Quasi-interactive proof on real numbers

[This is a cleaner and simpler restatement of a question I asked earlier on Theoretical CS forum. Please re-tag as appropriate.]

Suppose you have two oracles (black boxes) that represent real numbers. Each oracle works like this: you give it integer $n$ and it returns integer $k$ such that $k/n \leq r < (k+1)/n$, where $r$ is the real number the oracle represents.

Suppose Bob knows the numbers and wants to prove to Alice that they are different. He then may produce input $n$ such that the oracles return different answers.

Now consider the equivalence relation $s =_Q r \Leftrightarrow \exists q,p \in \mathbb{Q}, q \neq 0$ such that $s = qr + p$, (where $\mathbb{Q}$ is the set of rational numbers).

Can Bob prove to Alice that $s \neq_Q r$ in a finite number of steps using only finite inputs? I think he can't, but how do you prove it?

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Given a finite set of inputs, you've narrowed the value of $r$ to some interval, $[a,b)$. Now just show that, given two non-empty intervals $[a,b)$ and $[c,d)$ there must by a $r_1\in[a,b)$ and $r_2\in[c,d)$ that are such that $r_1\neq_Q r_2$. So the finite number of steps hasn't restricted your real number enough. – Thomas Andrews Feb 15 '12 at 13:45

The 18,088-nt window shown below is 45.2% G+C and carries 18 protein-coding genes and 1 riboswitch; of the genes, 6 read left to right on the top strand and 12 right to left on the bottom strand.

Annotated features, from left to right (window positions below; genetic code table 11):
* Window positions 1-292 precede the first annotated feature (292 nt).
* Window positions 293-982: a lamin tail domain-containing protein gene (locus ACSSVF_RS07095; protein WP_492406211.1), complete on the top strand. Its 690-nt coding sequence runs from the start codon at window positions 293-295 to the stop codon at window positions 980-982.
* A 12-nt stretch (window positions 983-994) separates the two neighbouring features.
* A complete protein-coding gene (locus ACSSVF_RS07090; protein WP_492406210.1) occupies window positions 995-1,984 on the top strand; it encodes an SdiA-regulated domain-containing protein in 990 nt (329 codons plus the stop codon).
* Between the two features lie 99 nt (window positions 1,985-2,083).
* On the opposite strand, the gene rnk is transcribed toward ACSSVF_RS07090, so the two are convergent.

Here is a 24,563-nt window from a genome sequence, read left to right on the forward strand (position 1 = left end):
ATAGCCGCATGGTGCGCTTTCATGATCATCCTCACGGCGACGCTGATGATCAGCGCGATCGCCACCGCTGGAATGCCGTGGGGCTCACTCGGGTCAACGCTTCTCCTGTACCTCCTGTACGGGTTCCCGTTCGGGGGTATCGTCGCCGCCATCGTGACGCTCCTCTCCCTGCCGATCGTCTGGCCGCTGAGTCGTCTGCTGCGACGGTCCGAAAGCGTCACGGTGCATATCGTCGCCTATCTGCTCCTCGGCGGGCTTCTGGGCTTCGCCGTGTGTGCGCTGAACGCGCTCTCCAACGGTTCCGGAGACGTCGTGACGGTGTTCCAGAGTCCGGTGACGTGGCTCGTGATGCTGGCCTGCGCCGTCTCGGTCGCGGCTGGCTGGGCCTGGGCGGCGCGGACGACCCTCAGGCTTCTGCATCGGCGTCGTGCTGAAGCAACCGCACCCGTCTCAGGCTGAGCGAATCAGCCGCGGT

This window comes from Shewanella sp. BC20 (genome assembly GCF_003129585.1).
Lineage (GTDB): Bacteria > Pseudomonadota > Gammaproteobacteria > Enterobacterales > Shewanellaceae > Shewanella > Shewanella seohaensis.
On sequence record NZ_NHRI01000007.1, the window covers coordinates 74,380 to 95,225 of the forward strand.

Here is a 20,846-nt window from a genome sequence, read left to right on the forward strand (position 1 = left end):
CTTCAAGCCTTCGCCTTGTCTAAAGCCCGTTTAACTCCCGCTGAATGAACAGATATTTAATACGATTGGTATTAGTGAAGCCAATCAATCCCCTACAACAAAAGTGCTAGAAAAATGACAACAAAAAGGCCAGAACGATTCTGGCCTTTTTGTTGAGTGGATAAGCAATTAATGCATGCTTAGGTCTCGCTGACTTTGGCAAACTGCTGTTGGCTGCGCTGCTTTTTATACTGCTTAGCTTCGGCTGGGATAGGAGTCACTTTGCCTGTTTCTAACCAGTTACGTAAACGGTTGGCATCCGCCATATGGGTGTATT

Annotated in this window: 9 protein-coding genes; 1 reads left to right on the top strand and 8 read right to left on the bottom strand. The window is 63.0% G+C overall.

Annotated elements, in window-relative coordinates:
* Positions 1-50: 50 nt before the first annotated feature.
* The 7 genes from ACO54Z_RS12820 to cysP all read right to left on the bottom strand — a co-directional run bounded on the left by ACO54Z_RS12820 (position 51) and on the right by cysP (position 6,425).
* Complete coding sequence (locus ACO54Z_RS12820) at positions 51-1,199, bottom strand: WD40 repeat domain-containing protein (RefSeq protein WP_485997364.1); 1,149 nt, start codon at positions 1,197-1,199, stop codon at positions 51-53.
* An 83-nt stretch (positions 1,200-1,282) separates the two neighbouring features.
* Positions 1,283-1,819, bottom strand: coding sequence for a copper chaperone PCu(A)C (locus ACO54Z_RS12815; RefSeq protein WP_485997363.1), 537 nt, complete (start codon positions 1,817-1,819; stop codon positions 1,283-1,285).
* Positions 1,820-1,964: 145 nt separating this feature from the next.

@Thomas, what you mean, I think, is that $[a,b)$ must contain $r'$ such that $s =_Q r'$. Then $r'$ will produce the exact same sequence of outputs as $r$. – malenkiy_scot Feb 15 '12 at 14:05
Your relation is not an equivalence relation (every rational $s$ is related to every real $r$ (taking $q=0$) but not symemtrically). The closest thing I can see that is an equivalence relation is that the images in the rational vector space $\mathbb R/\mathbb Q$ of $r,s$ are related by a nonzero rational factor. Is that what you meant, or something different? – Marc van Leeuwen Feb 15 '12 at 14:11
@Marc, obviously $q \neq 0$, otherwise the relation is not reflexive (you can't express $r$ via $s$). I'll edit it in. Thanks. – malenkiy_scot Feb 15 '12 at 14:24
@malenkiy_scot Another way of looking at it is to say that for any $x$ and any interval $[a,b)$ with $a<b$, there is an $x'=_Q x$ for some $x'\in [a,b)$. So, no matter how many finite steps of $r$ you take, you have not narrowed down its equivalence class under $=_Q$ at all - it could be a member of any of the equivalence classes. – Thomas Andrews Feb 15 '12 at 14:28

After a finite sequence of queries proving that $s \neq_Q r$ the possible value of $r$ is restricted to an interval $[a,b)$. That interval will necessarily contain some $r'$ such that $r' =_Q s$. But the oracle for $r'$ would produce the exact same sequence of answers as the oracle for $r$. Contradiction.